Behavioral finance has cataloged an array of self-inflicted errors that can work against investors’ best interests — most often, these errors stem from functional but imperfect mental shortcuts that the brain applies in order to avoid serious cognitive effort. Successful investors understand that the market conventions arising from these kinds of shortcuts can be deeply flawed, and they recognize the importance of examining prevailing assumptions in greater detail. One such example is Martin S. Fridson, CFA: at the 69th CFA Institute Annual Conference in Montreal, he asserted that the majority of market participants are regularly projecting the high-yield default rate incorrectly.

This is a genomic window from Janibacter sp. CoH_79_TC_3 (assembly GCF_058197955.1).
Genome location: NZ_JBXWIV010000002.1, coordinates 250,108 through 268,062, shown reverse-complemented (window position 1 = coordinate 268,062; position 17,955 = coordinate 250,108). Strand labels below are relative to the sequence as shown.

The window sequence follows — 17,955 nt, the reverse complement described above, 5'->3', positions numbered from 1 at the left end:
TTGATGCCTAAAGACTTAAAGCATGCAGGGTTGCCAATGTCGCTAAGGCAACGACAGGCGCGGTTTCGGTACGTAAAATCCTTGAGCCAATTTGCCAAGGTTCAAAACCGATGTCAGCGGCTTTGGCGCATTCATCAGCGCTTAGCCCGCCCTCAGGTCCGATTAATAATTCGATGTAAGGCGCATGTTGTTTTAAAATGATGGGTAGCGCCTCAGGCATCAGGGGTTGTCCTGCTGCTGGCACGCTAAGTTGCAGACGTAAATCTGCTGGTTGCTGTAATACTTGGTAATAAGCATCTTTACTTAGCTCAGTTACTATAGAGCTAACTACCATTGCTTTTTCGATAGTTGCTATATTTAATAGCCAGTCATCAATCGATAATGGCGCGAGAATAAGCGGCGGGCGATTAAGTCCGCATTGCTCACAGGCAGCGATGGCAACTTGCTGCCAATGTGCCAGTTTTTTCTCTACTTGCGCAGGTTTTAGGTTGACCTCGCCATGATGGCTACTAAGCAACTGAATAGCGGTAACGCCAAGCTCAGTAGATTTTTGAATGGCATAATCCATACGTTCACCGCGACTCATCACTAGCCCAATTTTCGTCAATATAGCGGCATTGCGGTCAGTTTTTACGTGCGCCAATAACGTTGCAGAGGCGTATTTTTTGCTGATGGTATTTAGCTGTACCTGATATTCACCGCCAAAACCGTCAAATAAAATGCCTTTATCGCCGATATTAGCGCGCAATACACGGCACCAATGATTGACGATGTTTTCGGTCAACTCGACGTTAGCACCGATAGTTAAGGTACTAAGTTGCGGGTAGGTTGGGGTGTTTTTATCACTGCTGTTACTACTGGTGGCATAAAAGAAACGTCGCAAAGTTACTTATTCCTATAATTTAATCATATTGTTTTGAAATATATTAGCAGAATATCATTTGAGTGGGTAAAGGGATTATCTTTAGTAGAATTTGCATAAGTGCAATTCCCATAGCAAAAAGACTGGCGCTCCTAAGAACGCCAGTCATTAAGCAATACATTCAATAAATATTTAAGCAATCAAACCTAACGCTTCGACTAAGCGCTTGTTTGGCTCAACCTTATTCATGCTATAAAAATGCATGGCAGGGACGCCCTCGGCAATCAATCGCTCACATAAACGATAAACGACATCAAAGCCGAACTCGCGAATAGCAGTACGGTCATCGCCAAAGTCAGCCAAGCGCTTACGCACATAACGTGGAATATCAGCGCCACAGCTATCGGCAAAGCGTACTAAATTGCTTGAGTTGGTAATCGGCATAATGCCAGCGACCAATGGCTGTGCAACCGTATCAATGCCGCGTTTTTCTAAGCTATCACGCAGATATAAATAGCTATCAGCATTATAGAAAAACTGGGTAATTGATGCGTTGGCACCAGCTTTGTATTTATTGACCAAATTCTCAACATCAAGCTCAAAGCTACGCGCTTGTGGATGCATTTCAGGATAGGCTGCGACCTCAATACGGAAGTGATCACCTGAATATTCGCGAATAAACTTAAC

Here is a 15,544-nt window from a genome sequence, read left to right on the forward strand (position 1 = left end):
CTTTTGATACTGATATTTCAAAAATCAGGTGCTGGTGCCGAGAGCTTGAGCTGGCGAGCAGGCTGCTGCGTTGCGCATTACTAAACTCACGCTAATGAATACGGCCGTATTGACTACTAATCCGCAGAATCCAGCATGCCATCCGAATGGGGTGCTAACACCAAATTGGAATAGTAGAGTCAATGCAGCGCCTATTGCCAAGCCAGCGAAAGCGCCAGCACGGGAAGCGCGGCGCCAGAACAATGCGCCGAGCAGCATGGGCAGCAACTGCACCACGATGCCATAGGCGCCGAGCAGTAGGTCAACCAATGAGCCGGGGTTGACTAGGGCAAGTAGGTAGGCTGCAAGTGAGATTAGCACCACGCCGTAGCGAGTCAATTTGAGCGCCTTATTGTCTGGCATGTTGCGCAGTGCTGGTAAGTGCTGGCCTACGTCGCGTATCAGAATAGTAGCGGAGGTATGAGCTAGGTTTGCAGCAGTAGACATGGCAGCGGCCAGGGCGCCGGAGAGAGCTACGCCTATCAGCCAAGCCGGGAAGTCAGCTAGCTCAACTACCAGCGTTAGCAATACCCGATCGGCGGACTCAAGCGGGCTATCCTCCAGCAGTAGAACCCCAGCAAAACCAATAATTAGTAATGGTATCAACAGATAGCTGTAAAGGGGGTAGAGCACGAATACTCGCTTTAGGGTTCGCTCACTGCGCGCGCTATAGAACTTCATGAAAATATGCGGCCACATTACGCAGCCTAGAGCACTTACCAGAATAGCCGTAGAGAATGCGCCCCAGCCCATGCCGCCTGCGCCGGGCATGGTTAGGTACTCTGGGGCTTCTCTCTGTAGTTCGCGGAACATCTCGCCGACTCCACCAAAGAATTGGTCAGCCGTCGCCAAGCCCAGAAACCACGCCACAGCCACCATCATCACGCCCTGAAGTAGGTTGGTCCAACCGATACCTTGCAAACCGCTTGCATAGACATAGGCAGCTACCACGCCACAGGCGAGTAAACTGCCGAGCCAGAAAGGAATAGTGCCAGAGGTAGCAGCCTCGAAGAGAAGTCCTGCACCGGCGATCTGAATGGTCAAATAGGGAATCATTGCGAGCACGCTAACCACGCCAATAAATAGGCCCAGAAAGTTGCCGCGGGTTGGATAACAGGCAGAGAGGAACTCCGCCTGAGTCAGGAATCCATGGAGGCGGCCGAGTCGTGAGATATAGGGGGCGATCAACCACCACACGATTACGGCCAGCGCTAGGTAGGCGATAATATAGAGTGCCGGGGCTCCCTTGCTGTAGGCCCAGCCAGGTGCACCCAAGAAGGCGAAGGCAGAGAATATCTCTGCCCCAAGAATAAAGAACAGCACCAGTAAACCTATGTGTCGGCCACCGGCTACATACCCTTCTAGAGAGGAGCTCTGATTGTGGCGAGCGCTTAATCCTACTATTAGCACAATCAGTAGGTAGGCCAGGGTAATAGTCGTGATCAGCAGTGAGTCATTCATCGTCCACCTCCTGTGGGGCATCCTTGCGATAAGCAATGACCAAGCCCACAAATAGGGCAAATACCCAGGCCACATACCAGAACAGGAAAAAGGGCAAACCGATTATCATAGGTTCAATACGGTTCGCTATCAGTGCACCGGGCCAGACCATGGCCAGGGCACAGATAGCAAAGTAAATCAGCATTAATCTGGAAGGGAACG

“Most projected default rates in the marketplace, and you can read about this in the press, are based on a calculation method that takes the spread over Treasuries and subtracts a fixed illiquidity premium,” Fridson said. “This is wrong for a number of reasons.” Read More